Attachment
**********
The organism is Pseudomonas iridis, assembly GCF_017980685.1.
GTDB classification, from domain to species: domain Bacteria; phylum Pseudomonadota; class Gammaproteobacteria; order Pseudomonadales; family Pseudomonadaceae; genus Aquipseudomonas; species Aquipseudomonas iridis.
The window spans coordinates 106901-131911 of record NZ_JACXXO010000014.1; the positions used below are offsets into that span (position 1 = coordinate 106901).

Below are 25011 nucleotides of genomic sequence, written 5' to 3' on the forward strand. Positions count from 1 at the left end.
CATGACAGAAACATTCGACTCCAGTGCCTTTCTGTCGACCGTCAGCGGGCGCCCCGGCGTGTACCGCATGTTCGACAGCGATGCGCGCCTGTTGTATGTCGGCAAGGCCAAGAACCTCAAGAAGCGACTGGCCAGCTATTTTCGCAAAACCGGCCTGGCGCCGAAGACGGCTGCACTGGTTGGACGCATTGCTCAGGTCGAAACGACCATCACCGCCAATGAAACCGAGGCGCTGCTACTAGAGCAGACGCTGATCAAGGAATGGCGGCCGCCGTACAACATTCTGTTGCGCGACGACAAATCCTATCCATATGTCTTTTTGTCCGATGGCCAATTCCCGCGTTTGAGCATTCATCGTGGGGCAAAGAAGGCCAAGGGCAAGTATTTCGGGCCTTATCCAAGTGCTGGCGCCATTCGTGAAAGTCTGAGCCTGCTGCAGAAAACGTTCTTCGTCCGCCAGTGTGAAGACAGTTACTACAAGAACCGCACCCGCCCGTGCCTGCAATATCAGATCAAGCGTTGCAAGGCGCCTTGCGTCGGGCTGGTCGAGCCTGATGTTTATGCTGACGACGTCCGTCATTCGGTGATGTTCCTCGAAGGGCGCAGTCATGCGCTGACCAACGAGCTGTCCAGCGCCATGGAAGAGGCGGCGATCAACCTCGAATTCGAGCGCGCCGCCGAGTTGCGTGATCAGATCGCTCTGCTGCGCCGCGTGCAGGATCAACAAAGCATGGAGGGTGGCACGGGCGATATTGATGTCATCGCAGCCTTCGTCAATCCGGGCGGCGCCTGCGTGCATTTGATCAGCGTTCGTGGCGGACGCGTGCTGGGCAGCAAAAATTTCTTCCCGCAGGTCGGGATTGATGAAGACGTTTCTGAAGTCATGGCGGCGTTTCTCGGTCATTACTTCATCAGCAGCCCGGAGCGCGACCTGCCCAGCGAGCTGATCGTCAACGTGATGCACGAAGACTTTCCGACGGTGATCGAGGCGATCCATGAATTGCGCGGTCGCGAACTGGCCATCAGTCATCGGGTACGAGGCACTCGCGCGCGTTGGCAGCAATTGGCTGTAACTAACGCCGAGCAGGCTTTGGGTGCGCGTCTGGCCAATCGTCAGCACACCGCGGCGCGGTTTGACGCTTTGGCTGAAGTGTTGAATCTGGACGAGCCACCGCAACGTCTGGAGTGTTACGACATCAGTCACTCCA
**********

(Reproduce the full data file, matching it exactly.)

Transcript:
The organism is Pseudomonas iridis, assembly GCF_017980685.1.
GTDB classification, from domain to species: domain Bacteria; phylum Pseudomonadota; class Gammaproteobacteria; order Pseudomonadales; family Pseudomonadaceae; genus Aquipseudomonas; species Aquipseudomonas iridis.
The window spans coordinates 106901-131911 of record NZ_JACXXO010000014.1; the positions used below are offsets into that span (position 1 = coordinate 106901).

Below are 25011 nucleotides of genomic sequence, written 5' to 3' on the forward strand. Positions count from 1 at the left end.
CATGACAGAAACATTCGACTCCAGTGCCTTTCTGTCGACCGTCAGCGGGCGCCCCGGCGTGTACCGCATGTTCGACAGCGATGCGCGCCTGTTGTATGTCGGCAAGGCCAAGAACCTCAAGAAGCGACTGGCCAGCTATTTTCGCAAAACCGGCCTGGCGCCGAAGACGGCTGCACTGGTTGGACGCATTGCTCAGGTCGAAACGACCATCACCGCCAATGAAACCGAGGCGCTGCTACTAGAGCAGACGCTGATCAAGGAATGGCGGCCGCCGTACAACATTCTGTTGCGCGACGACAAATCCTATCCATATGTCTTTTTGTCCGATGGCCAATTCCCGCGTTTGAGCATTCATCGTGGGGCAAAGAAGGCCAAGGGCAAGTATTTCGGGCCTTATCCAAGTGCTGGCGCCATTCGTGAAAGTCTGAGCCTGCTGCAGAAAACGTTCTTCGTCCGCCAGTGTGAAGACAGTTACTACAAGAACCGCACCCGCCCGTGCCTGCAATATCAGATCAAGCGTTGCAAGGCGCCTTGCGTCGGGCTGGTCGAGCCTGATGTTTATGCTGACGACGTCCGTCATTCGGTGATGTTCCTCGAAGGGCGCAGTCATGCGCTGACCAACGAGCTGTCCAGCGCCATGGAAGAGGCGGCGATCAACCTCGAATTCGAGCGCGCCGCCGAGTTGCGTGATCAGATCGCTCTGCTGCGCCGCGTGCAGGATCAACAAAGCATGGAGGGTGGCACGGGCGATATTGATGTCATCGCAGCCTTCGTCAATCCGGGCGGCGCCTGCGTGCATTTGATCAGCGTTCGTGGCGGACGCGTGCTGGGCAGCAAAAATTTCTTCCCGCAGGTCGGGATTGATGAAGACGTTTCTGAAGTCATGGCGGCGTTTCTCGGTCATTACTTCATCAGCAGCCCGGAGCGCGACCTGCCCAGCGAGCTGATCGTCAACGTGATGCACGAAGACTTTCCGACGGTGATCGAGGCGATCCATGAATTGCGCGGTCGCGAACTGGCCATCAGTCATCGGGTACGAGGCACTCGCGCGCGTTGGCAGCAATTGGCTGTAACTAACGCCGAGCAGGCTTTGGGTGCGCGTCTGGCCAATCGTCAGCACACCGCGGCGCGGTTTGACGCTTTGGCTGAAGTGTTGAATCTGGACGAGCCACCGCAACGTCTGGAGTGTTACGACATCAGTCACTCCA